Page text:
I saw a meme recently that read, “nothing, my favorite thing about Wyoming.” This is of course meant to be a positive sentiment saying there are only open skies and wild landscapes, and to the backcountry athlete this is the most alluring factor about this wild-west state. So in the case of the common view between something and nothing, I’m sure we can agree that “nothing” is far more appealing.
Contrary to this meme, however, Wyoming is full of skyscrapers. Except they’re in the mountain form, probably the most recognizable being Grand Teton National Park. This favorite among backcountry athletes has everything you could ask for: epic views, rugged hikes and climbs, wild backcountry in varying topography, and plenty of the best that nature has to offer. With trail names as peaceful as Lake Solitude Trail and as menacing as Death Canyon Trail you know this spot has it all! Even Grand Teton the namesake of this beautiful range standing at 13,775 feet (4,199 meters) can be climbed. There are guide services available to set up a trip and take care of all the administration to get you on the right route to the top.
The trails in this park explore many of its pristine alpine lakes, deep rocky canyons, and tall jagged peaks while traversing lush vegetation, towering trees, and rushing streams and creeks that crash over boulders and falls as they make way down the mountain. These towering mountains have no foothills, which make them appear even more spectacular, but many of the trails aren’t as steep as the mountain would lead you to believe. There is in fact quite an elevation gain when hiking form the visitor centers up into the wilds, but there are no advanced skills needed, unless you plan to climb to one of the summits. Many of the trails allow for beautiful out and back day hikes that lead to aw-inspiring vistas and captivating areas. Trails can also intersect and can be linked for extended distant loops touring the true grandness of the area.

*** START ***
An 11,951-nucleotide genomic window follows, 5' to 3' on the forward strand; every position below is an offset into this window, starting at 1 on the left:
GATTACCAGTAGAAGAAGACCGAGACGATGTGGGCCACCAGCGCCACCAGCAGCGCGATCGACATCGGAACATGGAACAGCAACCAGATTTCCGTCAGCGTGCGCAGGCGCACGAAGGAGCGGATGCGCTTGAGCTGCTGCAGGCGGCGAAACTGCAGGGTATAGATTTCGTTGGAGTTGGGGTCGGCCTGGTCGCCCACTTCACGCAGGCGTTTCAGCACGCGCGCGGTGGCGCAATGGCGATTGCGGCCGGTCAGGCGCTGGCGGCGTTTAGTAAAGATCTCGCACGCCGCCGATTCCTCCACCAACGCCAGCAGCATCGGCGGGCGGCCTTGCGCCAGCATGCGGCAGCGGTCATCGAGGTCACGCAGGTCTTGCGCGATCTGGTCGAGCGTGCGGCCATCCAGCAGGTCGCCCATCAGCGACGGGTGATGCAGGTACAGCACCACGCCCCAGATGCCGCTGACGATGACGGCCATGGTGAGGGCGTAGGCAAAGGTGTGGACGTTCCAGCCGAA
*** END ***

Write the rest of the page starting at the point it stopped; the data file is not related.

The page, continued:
Like many of our national parks Grand Teton furnishes backcountry athletes who venture into the wilderness with designated primitive campsites most that do not allow open fires, which is important to take into account when planning your expeditions. It is also home to both black and grizzly bears; so proper bear safety measures should be adhered to. This means bear spray should be carried while on the trail, and all food and other scented items should be stored in a bear canister, which can be borrowed from the park at the backcountry permit station (Jenny Lake Visitor Center, see below). It is also recommended that hikers travel in groups of three or more especially when bear activity is high. Weather can also be a concern it has been known to snow in the higher elevations in August making things very difficult for adventurers in the highlands.
Backcountry permits can be acquired at the backcountry permit office located at the ranger station in the Jenny Lake Visitor Center. At the time of this writing backcountry camping permits cost $25.oo.
This park is as rugged and wild as they come, and totally worth a visit, be sure you’re prepared and enjoy the adventure!
Map Used: National Geographic Trails Illustrated Map Grand Teton #202